Compiling this list has made me so hungry as I think about all the wonderful food memories of growing up in China. If you’re planning a trip to China or have an authentic Chinese restaurant near you like we do in Greensboro (Hometown Delicious), these are my recommendations for the best traditional dishes to order. I’m sure many of you have had Westernized Chinese food in the past, but I’m sharing this so you’ll know that things like eggrolls, crab rangoon and General Tso’s Chicken (though delicious) are not a true representation of authentic Chinese cuisine.
Hot Pot (huŏguō)
This smorgasbord of food is set before you to cook in your own hot pot of boiling broth. You can add whatever meat and vegetables you desire and adjust the spice level to your liking. Beware that the sauces and oils can be VERY spicy. You can choose to omit the spicy ingredients if you don’t want to be crying while you’re eating.
Lamb Skewers (Yang Rou Chuar)
You’ll find street vendors throughout China, and many of them selling kabobs are Uyghurs. Since many are Muslim and do not eat pork, they use lamb and chicken for their perfectly seasoned kabobs. In the city where I grew up (Taiyuan), there are whole restaurants that center on perfecting these lamb kabobs and they also serve an amazing mutton soup!
Steamed dumplings (Jiaozi)
One of the staples of every Chinese home! This was one of the first things we were taught how to make when we began our lives in China. Unlike the pre-made dough wrappers you can easily find in the US, the Chinese way is to make their own dough and roll out each circle by hand, then meticulously fill (usually with pork and leeks/green onions) and form each dumpling. They are served with a black vinegar that makes for the perfect combination of flavors.
Bread-like Dumpling (Bao zi)
You may have seen bao restaurants popping up in the US, and they are based on the concept of Bao zi, which is a bready dumpling. It’s similar to Jiaozi, but it’s much thicker and more filling. While I could probably eat about 10-15 Jiaozi for a meal, I’d get full after only 2-3 Bao Zi because of how dense they are. They are usually filled with meat and sometimes vegetables.
Lotus Root Stir Fry (lián ǒu)
Lotus root is something that I think many Americans may not be familiar with because it’s not readily available here. It’s the circular, beige colored root of the lotus flower. As you can see pictured below, it has a unique shape with holes in it. Aside from its clean flavor, I also love is the numerous health benefits of this root. You can find it in many stir fry dishes, and it takes on spicy flavors without being overwhelming.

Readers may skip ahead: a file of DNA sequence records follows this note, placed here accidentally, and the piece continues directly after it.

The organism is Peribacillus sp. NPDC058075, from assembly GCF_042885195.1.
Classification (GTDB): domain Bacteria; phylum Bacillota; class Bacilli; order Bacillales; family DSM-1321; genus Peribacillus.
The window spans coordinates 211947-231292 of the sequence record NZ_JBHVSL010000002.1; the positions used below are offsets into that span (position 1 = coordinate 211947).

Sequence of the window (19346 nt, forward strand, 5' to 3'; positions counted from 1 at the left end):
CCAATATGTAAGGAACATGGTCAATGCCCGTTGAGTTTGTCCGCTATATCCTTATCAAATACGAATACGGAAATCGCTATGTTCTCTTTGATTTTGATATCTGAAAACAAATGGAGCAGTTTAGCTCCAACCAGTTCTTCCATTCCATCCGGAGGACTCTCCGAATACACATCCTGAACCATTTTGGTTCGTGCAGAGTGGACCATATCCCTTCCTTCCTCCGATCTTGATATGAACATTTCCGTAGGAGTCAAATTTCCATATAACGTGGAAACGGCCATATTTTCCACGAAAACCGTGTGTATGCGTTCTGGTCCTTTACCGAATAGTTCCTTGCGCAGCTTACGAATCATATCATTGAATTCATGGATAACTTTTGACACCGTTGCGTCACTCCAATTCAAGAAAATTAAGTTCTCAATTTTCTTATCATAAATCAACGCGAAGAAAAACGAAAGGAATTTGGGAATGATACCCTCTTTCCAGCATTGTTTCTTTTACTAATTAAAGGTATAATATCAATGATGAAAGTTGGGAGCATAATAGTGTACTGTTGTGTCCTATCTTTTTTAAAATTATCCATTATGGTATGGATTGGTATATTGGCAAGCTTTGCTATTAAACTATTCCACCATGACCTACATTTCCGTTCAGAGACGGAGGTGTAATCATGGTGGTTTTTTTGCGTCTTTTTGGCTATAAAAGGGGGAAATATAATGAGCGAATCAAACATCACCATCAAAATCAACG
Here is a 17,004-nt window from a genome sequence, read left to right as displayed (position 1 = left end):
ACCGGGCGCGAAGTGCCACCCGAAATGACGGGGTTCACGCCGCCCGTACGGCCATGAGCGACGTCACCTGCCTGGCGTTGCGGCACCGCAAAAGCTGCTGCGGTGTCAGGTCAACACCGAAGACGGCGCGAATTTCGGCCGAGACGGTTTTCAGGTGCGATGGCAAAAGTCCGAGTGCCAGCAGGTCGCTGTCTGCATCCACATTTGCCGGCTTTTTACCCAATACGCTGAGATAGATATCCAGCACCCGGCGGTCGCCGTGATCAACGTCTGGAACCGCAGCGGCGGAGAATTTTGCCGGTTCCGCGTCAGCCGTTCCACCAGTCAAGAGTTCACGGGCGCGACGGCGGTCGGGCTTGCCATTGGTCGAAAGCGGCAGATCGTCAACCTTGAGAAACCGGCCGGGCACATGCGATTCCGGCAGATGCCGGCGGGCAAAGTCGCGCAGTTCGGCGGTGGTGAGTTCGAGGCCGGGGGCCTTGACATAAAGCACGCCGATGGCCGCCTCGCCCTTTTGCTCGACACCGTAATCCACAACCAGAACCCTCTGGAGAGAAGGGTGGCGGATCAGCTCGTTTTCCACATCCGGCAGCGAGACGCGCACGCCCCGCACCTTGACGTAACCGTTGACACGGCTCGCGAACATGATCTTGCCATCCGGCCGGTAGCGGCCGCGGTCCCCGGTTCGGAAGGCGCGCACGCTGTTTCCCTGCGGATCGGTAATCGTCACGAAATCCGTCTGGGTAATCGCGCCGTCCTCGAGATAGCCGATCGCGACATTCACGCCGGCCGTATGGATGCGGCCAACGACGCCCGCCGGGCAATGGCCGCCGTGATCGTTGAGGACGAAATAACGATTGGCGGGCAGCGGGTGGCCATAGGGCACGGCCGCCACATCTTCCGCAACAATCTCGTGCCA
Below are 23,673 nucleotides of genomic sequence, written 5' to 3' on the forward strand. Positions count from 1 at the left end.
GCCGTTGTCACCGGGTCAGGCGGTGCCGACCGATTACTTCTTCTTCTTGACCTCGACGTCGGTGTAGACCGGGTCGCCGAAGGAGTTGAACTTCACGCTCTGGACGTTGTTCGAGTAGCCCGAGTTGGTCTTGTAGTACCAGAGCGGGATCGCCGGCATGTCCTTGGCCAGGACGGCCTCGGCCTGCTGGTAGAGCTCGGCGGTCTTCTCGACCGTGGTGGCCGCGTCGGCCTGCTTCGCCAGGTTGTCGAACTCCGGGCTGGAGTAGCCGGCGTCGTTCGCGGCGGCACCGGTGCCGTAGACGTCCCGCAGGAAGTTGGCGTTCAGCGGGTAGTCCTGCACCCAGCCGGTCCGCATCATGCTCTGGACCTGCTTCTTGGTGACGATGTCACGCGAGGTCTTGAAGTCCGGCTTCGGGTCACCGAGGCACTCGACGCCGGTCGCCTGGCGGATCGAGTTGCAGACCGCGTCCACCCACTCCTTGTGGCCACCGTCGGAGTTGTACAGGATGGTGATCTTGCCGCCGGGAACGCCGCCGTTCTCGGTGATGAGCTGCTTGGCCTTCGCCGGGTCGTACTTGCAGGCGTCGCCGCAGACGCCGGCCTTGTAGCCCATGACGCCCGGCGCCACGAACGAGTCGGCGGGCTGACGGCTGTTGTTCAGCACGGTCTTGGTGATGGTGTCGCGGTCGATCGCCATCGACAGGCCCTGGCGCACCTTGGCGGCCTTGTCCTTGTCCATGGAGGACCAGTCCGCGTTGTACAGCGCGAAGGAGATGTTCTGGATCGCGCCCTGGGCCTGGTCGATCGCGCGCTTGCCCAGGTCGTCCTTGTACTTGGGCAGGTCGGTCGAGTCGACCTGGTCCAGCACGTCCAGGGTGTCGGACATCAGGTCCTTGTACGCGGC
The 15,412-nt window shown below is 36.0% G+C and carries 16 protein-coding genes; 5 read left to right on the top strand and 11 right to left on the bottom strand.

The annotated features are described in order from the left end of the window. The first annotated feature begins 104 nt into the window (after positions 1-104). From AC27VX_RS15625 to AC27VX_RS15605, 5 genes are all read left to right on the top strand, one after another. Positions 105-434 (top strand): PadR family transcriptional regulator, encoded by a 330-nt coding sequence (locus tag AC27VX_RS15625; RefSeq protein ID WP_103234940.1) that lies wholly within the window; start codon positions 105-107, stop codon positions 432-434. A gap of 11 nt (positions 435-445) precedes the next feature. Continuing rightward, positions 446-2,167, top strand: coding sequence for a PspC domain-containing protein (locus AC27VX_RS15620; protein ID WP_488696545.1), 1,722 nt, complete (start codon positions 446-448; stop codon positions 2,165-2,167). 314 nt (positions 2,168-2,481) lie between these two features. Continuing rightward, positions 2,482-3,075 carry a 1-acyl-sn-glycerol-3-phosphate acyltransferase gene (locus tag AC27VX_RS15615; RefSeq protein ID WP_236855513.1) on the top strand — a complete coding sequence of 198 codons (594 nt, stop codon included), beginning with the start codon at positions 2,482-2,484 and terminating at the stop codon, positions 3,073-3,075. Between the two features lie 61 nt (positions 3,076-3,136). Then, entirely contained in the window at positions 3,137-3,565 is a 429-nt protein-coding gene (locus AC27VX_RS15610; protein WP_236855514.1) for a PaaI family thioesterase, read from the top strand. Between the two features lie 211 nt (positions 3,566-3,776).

Street Food Breakfast Pancake (Beijing Jianbing)
Definitely a must try if you’re in China (can also be found in some major US cities as well now). One of my favorite parts is watching them being made! As you can see, they spread out the batter and add a variety of things like eggs, scallions, crackers, meat, and spices, then fold over and add sauces. The end product is below and I can personally vouch for how tasty they are. Maybe not your normal idea of breakfast, but I’m a fan.
Peking Duck (Běi jīng kǎo yā)
The roasted duck is cut into small pieces, and the traditional way to eat it is put into the small pancake with the Hoisin sauce, cucumbers, white onion, and garlic. The tender duck melts in your mouth and this is a great dish to order if you don’t like spicy food because it’s not spicy at all, just filled with flavor.
Scrambled Eggs with Tomatoes (fān qié chǎo dàn)
This is my breakfast plate from my most recent trip to China in 2017. At the top, you’ll see a Bao zi, and on the right is the traditional scrambled eggs with tomatoes. This is such a soothing dish for me as I grew up eating this almost every week. The acidity of the tomatoes pairs so well with the eggs and it’s a nice inexpensive option that is often served as a main dish instead of just a side.
Spicy Tofu (Ma La Dou Fu)
My brother travels to China regularly for work, and he describes “Ma la” this way: It is a common way to prepare dishes in China – anything from tofu to seared shrimp, chicken or fish. It is two complementary flavors, the second “la” being a spicy flavor, but it is the “ma” flavor that is difficult to find in the US. It can only be described as a numbing sensation on your tongue, and when combined with the spiciness of red pepper, complements it perfectly.
Thanks for joining me on this culinary adventure through my favorite Chinese dishes. Let me know if you’ve tried any of these or which one you would want to try!
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